The Denver Public Library is pleased to host the annual Denver Public Schools K-8 Art Exhibition from April 5 to April 19. Come see these wonderful works created by Denver’s elementary and middle school students. While you're downtown, visit some other art institutions around Denver. Then bring out your child’s (and your) creativity by making art from materials found around the house.
Participation in the arts provides many benefits for children of all ages. According to Americans for the Arts making art strengthens critical thinking and problem solving skills, bolsters self-confidence, and improves memory. After viewing the Denver Public Schools exhibit on Level 5 of the Central Library, take advantage of Denver’s active art community and spend a day immersing your child in visual art.
A growing body of research is discovering that there is a real crisis in boys’ reading. Boys are reading less and less well than their female peers, and this gap only gets worse as children get older. Much of the reason for boys' poor reading is that the types of books being offered to boys in school often hold little or no interest for them.
Jon Scieszka, award-winning author of The Stinky Cheese Man and other favorites, has started a campaign called Guys Read to encourage boys’ reading. He believes that simply offering boys books that they will enjoy is a huge step in making the shift from reluctant to motivated readers.
The 24th Colorado Teen Literature Conference will be at the Tivoli, on the Auraria Campus on Saturday, March 31. The conference opens with Todd Mitchell, the author of The Traitor King and The Secret to Lying.
The conference features various classes and workshops presented by experts who specialize in teen literature and working with teens. One of the highlights of the conference is attending the luncheon, featuring keynote author Maggie Stiefvater, who wrote The Scorpio Races and The Wolves of Mercy Falls Trilogy. The conference closes with both Todd Mitchell and Maggie Stiefvater answering questions from a teen panel.
The USA Memory Championship was recently held in New York. Want to learn about the world of competitive memory, or improve your own brain power?
One recent book that looks into what it takes to be a memory champion is Joshua Foer's Moonwalking with Einstein: The Art and Science of Remembering Everything. Want to see if you can remember the title and author? Picture Michael Jackson & Albert Einstein, both moonwalking, with a number 4 between them. Really concentrate on the image. See if you can recall the title & the author's last name (without looking!) at the end of this post!
The finalists for the 24th annual Lambda Literary Awards were recently announced, celebrating the best in GLBTQ literature in 24 categories. Winners will be announced on June 4.
Here are some of the finalists that are owned by the Denver Public Library. For the complete list, visit the awards web site. Check WorldCat for Interlibrary Loan possibilities for titles not available locally!
The Hunger Games movie opens Friday, March 23! Are you ready?? What are you doing to celebrate?
Teens and adults alike have been captivated by Suzanne Collins' Hunger Games trilogy. If you haven't had enough of the Hunger Games books, and want more books with similar themes, check out the If You Like The Hunger Games page on DPL's Teen Website, eVolver! I recently did a poll of my colleagues who enjoyed The Hunger Games for their ULTIMATE Hunger Games read-a-like.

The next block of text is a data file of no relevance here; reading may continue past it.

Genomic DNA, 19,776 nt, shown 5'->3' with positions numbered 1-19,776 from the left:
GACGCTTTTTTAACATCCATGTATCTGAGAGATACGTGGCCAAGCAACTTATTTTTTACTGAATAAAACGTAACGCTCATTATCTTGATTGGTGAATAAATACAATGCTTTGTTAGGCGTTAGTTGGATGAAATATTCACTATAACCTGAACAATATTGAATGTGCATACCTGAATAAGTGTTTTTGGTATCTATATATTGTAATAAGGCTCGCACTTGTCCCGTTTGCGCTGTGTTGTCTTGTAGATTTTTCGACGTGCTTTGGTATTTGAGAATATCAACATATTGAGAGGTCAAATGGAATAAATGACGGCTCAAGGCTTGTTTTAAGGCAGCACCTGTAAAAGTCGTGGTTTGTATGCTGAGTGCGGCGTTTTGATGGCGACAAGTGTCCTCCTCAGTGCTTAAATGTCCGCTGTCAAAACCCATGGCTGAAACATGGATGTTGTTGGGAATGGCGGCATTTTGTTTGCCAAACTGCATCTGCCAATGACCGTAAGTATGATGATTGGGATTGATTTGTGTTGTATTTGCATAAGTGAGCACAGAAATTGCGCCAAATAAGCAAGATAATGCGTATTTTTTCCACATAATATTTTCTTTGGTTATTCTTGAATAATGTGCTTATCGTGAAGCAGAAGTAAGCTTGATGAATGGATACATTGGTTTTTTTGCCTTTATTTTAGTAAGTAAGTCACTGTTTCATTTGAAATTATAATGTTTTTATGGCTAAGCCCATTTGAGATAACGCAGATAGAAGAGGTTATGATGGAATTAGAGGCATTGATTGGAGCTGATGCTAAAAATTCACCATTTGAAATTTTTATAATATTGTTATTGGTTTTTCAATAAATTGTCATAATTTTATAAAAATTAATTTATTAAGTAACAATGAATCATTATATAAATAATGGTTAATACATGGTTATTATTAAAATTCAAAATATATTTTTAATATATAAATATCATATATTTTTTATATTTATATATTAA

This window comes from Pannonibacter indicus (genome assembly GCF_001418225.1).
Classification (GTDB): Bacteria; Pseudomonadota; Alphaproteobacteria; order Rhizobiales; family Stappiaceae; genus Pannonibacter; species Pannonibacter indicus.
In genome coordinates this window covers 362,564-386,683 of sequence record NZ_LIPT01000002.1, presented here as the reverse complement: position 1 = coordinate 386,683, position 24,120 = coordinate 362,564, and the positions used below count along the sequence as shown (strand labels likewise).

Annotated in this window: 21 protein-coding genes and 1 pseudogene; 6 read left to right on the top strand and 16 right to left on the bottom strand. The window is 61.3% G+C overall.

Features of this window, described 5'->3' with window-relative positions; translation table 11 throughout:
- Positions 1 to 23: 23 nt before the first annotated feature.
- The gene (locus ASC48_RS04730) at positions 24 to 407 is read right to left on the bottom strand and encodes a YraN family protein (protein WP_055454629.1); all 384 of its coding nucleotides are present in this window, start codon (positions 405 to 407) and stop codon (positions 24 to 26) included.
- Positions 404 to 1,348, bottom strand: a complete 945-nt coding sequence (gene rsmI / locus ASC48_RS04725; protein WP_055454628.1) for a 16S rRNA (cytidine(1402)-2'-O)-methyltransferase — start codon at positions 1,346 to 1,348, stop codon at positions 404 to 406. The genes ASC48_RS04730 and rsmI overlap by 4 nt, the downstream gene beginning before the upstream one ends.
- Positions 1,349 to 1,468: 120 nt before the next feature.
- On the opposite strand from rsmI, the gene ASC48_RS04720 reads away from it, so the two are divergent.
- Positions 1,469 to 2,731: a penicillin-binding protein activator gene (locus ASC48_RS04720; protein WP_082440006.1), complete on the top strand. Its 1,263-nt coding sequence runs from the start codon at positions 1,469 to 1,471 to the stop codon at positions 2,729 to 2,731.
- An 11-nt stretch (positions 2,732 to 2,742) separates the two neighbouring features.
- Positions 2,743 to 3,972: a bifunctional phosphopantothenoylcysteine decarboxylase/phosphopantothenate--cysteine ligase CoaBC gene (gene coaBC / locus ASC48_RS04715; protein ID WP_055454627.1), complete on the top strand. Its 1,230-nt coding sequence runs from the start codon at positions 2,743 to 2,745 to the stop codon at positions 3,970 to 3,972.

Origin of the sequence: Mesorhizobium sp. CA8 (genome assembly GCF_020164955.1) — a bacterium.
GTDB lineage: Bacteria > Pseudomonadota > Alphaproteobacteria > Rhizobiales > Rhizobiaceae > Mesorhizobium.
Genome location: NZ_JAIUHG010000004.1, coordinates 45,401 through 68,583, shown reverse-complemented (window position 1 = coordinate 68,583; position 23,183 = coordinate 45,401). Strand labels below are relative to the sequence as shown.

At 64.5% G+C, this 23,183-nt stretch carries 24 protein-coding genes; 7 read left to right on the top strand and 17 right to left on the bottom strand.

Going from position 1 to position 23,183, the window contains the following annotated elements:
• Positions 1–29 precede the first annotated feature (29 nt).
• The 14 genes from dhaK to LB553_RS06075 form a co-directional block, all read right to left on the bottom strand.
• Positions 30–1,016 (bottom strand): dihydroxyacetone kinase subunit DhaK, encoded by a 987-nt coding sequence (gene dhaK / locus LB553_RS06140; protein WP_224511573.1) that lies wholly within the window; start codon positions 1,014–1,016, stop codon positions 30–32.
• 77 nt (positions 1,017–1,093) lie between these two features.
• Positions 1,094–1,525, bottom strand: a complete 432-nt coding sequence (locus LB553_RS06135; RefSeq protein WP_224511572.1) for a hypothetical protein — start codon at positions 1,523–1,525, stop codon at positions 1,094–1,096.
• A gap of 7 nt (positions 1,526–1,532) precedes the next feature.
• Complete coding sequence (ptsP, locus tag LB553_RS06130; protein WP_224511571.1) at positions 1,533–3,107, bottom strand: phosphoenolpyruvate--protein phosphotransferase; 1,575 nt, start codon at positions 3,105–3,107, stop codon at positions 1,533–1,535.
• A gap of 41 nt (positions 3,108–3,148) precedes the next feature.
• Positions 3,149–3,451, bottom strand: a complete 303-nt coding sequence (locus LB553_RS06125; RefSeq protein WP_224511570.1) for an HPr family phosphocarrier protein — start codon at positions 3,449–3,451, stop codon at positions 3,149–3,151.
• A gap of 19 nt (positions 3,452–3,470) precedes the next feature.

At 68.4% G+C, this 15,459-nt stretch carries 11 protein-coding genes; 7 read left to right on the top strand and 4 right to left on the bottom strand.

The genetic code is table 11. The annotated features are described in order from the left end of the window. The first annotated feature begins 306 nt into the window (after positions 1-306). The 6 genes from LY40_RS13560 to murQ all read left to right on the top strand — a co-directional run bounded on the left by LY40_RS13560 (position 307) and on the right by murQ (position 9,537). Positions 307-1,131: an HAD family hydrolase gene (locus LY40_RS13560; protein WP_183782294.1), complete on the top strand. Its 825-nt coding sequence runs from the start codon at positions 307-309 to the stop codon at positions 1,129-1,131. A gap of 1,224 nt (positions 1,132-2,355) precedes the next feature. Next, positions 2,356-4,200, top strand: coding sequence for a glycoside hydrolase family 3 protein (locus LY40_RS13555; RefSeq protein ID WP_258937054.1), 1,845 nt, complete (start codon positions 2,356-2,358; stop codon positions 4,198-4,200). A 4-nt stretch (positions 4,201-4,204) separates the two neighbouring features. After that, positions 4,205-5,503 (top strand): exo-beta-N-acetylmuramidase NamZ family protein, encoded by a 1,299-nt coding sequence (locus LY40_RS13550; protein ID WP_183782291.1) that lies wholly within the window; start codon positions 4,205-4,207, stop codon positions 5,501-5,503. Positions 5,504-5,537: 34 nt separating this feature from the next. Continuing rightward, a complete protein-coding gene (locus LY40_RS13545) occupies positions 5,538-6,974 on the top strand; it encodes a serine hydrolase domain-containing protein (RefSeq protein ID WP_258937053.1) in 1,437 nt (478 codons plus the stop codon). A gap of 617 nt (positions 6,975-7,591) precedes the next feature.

Research shows that over summer break thoughts of swimming and lemonade push out recently learned reading and math skills. Combat summer learning loss with gardening, not flash cards! Gardening is fun, educational, good exercise, and a great way to connect with your child.
Spring is here and it's time to start planning your garden. If you don't have a yard, get creative and plant your seeds in a window box like the little girl in Flower Garden by Eve Bunting. You can also use a large pot or go green and reuse a cardboard box or a basket.
Spend some time with your child as scientists observing your garden this spring and summer. Things to notice:
Do you love Science Fiction, Fantasy, or Graphic Novels? Join us at the brand new Geek Book Club, which will be meeting the 3rd Saturday of every month. Our first meeting is this upcoming Saturday, March 17 at 2:00 p.m at the Schlessman Family Branch.
The first selection is Ready Player One by Ernest Cline. Ready Player One takes place in the not so distant future, where thanks to an energy crisis the world is a pretty bleak place. Luckily everyone can spend their time in the OASIS, a virtual world that is a lot more appealing than the real one. James Halliday, the creator of OASIS, dies and leaves the ticket to his entire fortune hidden in the game.
The James Tiptree Jr. Award is a literary award given annually to science fiction or fantasy (novels, novellas, short stories) that expands or explores our understanding of gender. The award is named after Alice B. Sheldon, who wrote under the male name James Tiptree Jr. in order to be more accepted by publishers of science fiction.
While some of these books/stories may not be in the Denver Public Library's collection, they may be worth seeking out if you are interested in issues of gender in science fiction and fantasy. Please note all the teen books on the list--several of which were on my favorite reads of 2011 list!
The 2011 Tiptree Award Winner is: Redwood and Wildfire by Andrea Hairston (Aqueduct Press, 2011)